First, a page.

This pandemic is setting consumption trends for the months and years to come, with a direct effect on private-label strategy. This ranges from demand for national and local products, which has been the cornerstone of Continente’s offer since its inception – two out of three private-label products are produced in Portugal – to the present concern with health. For the latter, we’ve responded with the relaunch and rebranding of the Continente Equilíbrio range, which aims to offer ‘nutritionally balanced products at affordable prices’.

In addition, in terms of protection and disinfection solutions, Continente was the first private-label brand in Portugal to offer home-cleaning and personal-hygiene products with disinfecting, antibacterial and fungicidal properties.

We’ve also maintained a strong commitment to sustainability. We’re speeding up initiatives we’ve committed to in the last few years, including recycling, eco-design, and the incorporation of recycled materials, as well as more responsible and fair sourcing.

In what product categories do you think private label is currently underdeveloped?

We’re committed to exploring added-value categories in which private label still has room to grow – the premiumisation of high-quality and differentiated food solutions with the Continente Selection brand, and in beauty, with our exclusive brand, MyLABEL.

How important is your private-label offering to the identity of your retail brand?

Continente’s private label is a central piece in our value proposition. We’ve been investing massively to guarantee our customers products that are recognised for their quality and innovation, always at the lowest prices. On average, we launch a new product per day, every day, prioritising national production and continuously improving the nutritional components of our products, never forgetting the environmental sustainability dimension.

Private label plays an important role in the access-to-quality-products democratisation: it is, and will continue to be, a differentiating factor of the Continente brand.

FIX PRICE (Russia)

Dmitry Kirsanov, Chief Executive

Have you seen increased demand for private-label products as a result of the COVID-19 crisis?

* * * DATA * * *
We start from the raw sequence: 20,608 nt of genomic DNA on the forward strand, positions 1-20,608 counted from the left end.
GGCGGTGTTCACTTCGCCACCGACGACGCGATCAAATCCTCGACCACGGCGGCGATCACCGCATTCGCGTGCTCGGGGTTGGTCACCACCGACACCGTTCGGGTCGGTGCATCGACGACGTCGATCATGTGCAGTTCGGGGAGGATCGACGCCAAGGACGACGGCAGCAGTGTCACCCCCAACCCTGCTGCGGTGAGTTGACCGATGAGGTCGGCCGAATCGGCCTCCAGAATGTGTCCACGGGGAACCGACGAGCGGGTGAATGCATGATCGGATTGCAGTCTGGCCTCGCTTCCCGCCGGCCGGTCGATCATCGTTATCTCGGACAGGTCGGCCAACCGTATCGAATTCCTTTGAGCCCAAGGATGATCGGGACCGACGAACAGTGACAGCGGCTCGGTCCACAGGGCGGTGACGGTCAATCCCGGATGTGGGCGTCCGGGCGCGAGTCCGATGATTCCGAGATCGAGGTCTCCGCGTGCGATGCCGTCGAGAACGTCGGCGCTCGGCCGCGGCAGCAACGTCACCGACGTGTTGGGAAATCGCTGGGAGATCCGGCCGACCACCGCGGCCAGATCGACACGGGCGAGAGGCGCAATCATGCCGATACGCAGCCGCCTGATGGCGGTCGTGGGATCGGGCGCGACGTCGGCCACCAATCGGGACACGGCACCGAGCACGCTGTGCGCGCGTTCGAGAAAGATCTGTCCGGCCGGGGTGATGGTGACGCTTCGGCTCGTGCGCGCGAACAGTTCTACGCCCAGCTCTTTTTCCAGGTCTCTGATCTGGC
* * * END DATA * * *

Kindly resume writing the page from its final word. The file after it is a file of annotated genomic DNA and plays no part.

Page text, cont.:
More than 4,000 Fix Price stores are operating across Russia and CIS, and private-label products comprise more than 30% of our total assortment. One of our priorities at the start of the COVID-19 pandemic was to ensure an uninterrupted supply of essential items, such as household-cleaning products, personal-hygiene products, and similar essentials.

In particular, demand spiked for our private-label Cotte toilet paper, Homestar cleaning products, and Play the Game toys during the first wave of the pandemic.

What categories or product segments have seen the most growth?

We first noticed increased demand for masks, gloves and hand sanitisers, so we focused all of our efforts on ensuring an uninterrupted supply of those products. Alongside antibacterial cleaning products, demand for developmental toys, arts-and-crafts supplies, colouring books and other children’s books also increased, as families had to find new ways of spending time while forced to stay at home for prolonged periods.

To what degree has private-label innovation and/or new-product development in your business been impacted by the pandemic?

Innovating and developing new products is central to what we do, as it allows us to offer an ever-widening array of quality products to our customers. I’m pleased to note that the pandemic has not derailed our work in this area.

Generally speaking, we have expanded our overall assortment during the pandemic to also include dietary supplements, although these types of products are not part of our private-label offering. Moreover, we have expanded our offering of personal protection equipment, such as masks, gloves and hand sanitizers, paying special attention to ensuring that PPE doesn’t go out of stock in our stores.

In what ways do you think the pandemic will likely influence your future private-label strategy?

We are closely watching the way consumer behaviour is changing as a result of the pandemic and believe that some new trends are likely here to stay. It’s too soon to make definitive forecasts, though, as the situation is evolving quickly.

We have a step-by-step approach to developing our private-label product lines, eventually focusing on building up a broad offering across categories. At the same time, we aim to strike a good balance to also include popular brands, ‘no name’ brands, and our own private-label products in our assortment.

How important is your private-label offering to the identity of your retail brand?